When I've found myself immersed in big projects this past year, I was most effective when I worked only on them. I didn't need to go to as far as she does when she lists the things that she cuts out but I did need to pull back from the Shiny New Project Syndrome. You know what I mean - taking on new things because of the high that comes with starting something new. When I didn't do this, I struggled. I fell into a loop of feeling overwhelmed and not moving along as I felt I should be. 

Focus. It's your friend. 

Tharp says, "It's a simple equation: Subtracting your dependence on some of the things you take for granted increases your independence. It's liberating, forcing you to rely on your own ability rather then your customary crutches."

It's these two chapters that Tharp uses to set up habits for preparing to work. One might be tempted to think that she is neglecting the spiritual side of creativity, the mystery and magic that we feel when we are in our studios. But that's really not the case. What she is covering is a companion to that. A means of active participation with your muse, habits that keep you present in your art making.

It's all about awareness.

Next Sunday, we'll talk about Chapter 3 - Your Creative DNA. Happy reading! :)


HollyM said...

I don't have the book so I won't join the closed group read along.
My white room I think would also be in my head. When I finish a project, I spend a little time doing little projects, thinking about what I might like to do next. Sometimes my mind becomes so over active. That I have trouble to actually get started again. And yes, I often have that fear that it will never be as good as I can imagine it.
Usually I just start some process and then it will come to me later what I might do with it.

Regina Dunn said...

You said "Once executed, the idea will never be as good as it is in my mind". I have that exact problem. I can never express on my quilts the image that is in my mind. But the image that ends up on the finished product was not what I had planned. It evolved. It was told to me by the fabrics and the paints and the tools. And that I find amazing. It is a magical journey. And so so much FUN.

Judith said...

My WDH handed me my book this morning that came in the mail yesterday. So I have not read the first two chapters. I can say that my ritual starts with my first drink in the morning (coffee or tea). Those three minutes gives me a peace of mind while I look out of my kitchen window. At night before I go to sleep (between 1 - 5 am) I always look out my French doors to see what the night brings me. Mostly my thoughts before I hit the pillow and love how quite it is to hear my thoughts. Judith, Texas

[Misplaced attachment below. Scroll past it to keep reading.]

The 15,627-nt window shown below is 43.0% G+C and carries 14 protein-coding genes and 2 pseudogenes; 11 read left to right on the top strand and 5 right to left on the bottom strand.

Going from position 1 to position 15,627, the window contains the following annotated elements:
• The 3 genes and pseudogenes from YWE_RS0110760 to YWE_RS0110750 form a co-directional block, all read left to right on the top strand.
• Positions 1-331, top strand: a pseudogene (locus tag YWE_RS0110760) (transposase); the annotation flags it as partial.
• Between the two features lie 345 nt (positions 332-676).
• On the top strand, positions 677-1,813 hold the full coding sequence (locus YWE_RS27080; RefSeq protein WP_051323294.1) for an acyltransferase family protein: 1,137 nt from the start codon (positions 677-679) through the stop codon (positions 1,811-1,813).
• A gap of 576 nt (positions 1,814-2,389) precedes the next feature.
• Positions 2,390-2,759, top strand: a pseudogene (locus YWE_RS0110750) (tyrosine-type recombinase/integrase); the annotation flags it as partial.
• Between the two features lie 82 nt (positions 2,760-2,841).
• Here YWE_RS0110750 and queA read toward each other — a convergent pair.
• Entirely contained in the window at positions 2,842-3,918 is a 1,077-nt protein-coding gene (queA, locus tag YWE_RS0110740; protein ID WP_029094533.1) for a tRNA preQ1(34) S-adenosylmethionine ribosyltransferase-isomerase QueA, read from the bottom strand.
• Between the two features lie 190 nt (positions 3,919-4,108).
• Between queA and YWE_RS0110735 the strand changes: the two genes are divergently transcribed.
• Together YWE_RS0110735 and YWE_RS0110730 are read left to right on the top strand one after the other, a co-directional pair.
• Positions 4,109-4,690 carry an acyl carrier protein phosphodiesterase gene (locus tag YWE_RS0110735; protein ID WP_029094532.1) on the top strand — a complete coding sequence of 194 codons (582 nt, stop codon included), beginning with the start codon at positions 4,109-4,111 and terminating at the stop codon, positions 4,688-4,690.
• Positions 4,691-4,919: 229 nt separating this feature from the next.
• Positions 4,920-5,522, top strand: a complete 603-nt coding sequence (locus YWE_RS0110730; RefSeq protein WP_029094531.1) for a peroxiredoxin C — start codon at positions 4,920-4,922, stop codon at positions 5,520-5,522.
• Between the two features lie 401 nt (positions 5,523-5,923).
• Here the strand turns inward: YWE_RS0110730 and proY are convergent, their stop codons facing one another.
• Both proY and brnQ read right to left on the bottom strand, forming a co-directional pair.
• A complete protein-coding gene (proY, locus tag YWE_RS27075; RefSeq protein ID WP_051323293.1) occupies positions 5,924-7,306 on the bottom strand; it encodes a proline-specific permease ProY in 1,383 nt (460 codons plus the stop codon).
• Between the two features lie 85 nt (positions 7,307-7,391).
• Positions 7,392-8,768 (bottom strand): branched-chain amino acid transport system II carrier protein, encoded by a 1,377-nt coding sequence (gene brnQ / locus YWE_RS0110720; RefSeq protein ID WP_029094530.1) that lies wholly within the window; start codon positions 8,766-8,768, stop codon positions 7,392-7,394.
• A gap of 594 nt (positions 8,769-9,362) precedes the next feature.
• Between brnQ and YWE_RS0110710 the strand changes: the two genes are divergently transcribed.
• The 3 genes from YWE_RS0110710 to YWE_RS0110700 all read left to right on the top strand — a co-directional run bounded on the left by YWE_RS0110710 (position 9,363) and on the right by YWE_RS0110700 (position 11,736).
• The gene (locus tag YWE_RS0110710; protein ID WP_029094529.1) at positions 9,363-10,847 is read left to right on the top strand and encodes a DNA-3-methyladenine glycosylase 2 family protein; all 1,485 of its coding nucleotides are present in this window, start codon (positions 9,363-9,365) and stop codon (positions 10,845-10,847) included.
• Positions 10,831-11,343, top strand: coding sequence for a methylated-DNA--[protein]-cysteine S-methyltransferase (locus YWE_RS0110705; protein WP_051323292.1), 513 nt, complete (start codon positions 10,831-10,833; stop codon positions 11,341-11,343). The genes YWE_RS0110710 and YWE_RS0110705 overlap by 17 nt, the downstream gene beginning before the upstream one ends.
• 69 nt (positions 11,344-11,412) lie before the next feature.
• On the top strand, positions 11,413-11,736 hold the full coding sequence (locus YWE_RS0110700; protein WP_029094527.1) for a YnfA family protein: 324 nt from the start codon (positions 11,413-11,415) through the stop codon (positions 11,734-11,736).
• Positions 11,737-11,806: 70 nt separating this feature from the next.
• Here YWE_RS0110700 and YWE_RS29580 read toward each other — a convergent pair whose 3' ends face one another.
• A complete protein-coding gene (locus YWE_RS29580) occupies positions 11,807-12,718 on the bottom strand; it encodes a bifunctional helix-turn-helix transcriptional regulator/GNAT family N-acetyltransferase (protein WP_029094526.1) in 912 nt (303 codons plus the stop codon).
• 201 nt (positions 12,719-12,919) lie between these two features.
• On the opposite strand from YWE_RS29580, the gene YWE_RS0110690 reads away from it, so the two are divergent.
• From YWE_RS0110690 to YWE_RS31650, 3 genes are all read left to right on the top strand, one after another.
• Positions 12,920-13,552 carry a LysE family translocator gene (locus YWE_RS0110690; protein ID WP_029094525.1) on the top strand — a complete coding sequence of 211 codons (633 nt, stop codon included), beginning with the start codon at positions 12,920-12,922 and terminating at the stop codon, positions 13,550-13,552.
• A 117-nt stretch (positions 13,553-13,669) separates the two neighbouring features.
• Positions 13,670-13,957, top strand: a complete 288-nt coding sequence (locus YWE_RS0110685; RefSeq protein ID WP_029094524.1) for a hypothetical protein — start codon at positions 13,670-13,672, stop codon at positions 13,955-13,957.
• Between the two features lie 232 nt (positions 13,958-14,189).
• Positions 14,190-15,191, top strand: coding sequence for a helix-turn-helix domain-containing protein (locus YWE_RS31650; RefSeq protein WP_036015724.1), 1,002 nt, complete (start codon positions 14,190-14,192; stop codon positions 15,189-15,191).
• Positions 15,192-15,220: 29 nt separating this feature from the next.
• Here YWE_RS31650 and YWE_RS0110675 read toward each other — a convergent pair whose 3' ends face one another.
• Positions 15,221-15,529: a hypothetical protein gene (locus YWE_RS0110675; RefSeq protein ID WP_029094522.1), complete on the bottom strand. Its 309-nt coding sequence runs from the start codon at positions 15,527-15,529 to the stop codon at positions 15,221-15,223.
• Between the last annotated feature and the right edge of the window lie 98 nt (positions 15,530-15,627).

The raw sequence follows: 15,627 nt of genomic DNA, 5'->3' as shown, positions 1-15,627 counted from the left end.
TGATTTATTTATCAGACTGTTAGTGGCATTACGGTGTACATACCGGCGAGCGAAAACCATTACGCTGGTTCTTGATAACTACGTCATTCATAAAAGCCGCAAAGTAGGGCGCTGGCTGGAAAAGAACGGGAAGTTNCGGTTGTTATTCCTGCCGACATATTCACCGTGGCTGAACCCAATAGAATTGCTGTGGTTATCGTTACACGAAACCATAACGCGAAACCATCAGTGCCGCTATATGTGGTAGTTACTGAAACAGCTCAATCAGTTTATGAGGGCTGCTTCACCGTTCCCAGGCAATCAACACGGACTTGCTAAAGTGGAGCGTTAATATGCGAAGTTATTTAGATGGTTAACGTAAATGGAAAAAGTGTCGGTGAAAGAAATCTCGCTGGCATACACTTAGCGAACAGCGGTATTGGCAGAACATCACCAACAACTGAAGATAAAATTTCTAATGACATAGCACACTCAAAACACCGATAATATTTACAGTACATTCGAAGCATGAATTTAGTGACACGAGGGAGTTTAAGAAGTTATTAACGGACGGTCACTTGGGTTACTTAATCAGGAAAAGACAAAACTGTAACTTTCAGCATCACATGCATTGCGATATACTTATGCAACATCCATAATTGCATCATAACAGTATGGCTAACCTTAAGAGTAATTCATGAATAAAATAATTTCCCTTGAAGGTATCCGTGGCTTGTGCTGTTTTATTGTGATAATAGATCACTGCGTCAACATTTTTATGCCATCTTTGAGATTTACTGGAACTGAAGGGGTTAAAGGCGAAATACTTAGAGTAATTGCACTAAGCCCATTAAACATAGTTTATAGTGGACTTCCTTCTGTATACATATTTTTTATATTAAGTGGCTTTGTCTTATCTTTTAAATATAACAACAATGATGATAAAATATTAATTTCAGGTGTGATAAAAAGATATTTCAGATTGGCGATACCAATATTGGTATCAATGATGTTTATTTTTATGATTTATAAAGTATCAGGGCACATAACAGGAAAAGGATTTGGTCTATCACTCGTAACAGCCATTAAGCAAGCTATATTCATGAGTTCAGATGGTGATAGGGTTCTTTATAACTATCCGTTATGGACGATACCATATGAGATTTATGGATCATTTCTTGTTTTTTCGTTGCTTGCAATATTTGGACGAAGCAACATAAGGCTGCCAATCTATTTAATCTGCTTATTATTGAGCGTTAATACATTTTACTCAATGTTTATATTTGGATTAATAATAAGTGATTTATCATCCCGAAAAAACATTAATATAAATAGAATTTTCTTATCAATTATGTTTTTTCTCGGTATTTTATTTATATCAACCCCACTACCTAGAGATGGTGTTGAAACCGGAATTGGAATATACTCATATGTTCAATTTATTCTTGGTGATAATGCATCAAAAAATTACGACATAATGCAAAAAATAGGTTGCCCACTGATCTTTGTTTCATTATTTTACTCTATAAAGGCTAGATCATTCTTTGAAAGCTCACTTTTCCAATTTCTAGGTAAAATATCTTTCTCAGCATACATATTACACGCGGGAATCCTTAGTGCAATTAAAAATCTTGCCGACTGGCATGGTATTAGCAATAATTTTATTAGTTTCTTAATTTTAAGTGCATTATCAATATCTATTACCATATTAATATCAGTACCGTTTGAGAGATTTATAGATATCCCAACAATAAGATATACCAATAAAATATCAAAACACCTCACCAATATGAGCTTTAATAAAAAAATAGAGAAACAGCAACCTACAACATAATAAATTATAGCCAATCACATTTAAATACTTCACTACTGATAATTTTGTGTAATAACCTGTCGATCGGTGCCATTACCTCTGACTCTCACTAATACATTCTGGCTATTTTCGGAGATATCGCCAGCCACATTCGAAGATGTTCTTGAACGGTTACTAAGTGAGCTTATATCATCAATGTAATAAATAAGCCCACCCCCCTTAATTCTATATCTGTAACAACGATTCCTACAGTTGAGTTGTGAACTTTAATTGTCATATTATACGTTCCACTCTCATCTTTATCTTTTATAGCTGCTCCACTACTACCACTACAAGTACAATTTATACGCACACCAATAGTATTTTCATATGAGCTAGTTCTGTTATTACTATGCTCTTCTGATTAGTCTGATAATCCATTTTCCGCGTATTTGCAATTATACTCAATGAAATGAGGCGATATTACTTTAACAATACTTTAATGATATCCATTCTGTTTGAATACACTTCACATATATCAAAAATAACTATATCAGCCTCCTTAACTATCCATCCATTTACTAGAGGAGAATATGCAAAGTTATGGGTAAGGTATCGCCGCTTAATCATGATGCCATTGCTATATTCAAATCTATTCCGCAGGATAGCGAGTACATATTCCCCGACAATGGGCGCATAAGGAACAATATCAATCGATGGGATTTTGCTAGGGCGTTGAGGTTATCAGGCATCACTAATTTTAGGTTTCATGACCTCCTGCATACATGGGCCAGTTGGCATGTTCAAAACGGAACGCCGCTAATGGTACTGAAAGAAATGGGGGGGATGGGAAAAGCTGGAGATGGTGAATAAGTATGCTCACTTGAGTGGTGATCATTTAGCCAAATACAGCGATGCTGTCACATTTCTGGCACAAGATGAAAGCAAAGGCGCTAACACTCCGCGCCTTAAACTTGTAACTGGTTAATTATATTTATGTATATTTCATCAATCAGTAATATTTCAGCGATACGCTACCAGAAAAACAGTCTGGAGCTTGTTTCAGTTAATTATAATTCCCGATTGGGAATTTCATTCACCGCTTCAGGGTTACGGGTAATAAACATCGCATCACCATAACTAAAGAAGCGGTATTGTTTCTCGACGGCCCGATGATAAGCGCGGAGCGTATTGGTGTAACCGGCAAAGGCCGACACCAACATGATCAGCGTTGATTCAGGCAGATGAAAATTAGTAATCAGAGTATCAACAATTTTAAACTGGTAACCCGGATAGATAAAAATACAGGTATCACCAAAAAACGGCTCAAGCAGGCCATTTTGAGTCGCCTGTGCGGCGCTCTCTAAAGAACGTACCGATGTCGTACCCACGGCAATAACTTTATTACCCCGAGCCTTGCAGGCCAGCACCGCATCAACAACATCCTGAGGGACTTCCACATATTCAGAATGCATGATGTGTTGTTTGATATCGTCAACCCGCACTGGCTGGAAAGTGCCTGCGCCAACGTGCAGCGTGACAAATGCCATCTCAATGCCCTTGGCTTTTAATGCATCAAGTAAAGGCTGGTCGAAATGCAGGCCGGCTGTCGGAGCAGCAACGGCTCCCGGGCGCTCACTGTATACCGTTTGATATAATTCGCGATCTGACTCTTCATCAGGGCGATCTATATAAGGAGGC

Lesley Riley said...

Once executed, the idea will never be as good as it is in my mind.

This is an interesting thought. My first reaction is - it may be better! I have always thought my students that even through it doesn't look the way you envision does not mean it is any less of a piece. No one else knows what the vision in your head looks like.

Personally, I have learned to let go of that vision in my head and let the work become what it is meant to be. If you believe that we create from divine intervention, then perhaps the divine knows better that our small minds can envision.

Food for thought and permission to let go of the outcome.

Lisa Chin said...

I was able to get the book from the library but have spent my usual reading time up talking with my daughters this week. I hope to catch up this week. I love your summaries and the comments of others. My creativity (inspiration) seems to come at odd moments when I am doing something else and then it takes hours and hours of hard work to make it happen. It rarely comes out as I imagined so it is always comforting to know it is the same for others. As Lesley said, sometimes it is better than what I imagined. Those moments are fabulous!